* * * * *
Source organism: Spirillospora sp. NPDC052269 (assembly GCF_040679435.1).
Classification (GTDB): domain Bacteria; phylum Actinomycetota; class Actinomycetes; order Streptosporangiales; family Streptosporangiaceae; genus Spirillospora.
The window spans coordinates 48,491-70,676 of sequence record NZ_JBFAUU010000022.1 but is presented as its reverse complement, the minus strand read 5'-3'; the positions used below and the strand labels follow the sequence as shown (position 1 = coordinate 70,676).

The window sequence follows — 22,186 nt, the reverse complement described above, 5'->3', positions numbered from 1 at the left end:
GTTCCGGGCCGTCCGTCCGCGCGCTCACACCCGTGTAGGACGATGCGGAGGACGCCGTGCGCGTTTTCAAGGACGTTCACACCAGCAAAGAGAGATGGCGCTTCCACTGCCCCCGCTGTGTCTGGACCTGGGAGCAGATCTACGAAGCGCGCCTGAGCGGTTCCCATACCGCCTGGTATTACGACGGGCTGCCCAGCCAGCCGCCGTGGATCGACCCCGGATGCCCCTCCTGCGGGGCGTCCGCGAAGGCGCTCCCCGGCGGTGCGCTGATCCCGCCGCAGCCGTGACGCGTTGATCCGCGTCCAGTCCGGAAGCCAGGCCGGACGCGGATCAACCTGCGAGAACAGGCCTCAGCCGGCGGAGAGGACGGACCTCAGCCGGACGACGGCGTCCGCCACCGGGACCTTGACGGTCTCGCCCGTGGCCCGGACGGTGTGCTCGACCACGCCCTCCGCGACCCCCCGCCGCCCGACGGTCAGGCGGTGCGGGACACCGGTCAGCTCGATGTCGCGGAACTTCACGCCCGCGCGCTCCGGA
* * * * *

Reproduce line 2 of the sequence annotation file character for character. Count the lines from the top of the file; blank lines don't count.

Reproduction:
Classification (GTDB): domain Bacteria; phylum Actinomycetota; class Actinomycetes; order Streptosporangiales; family Streptosporangiaceae; genus Spirillospora.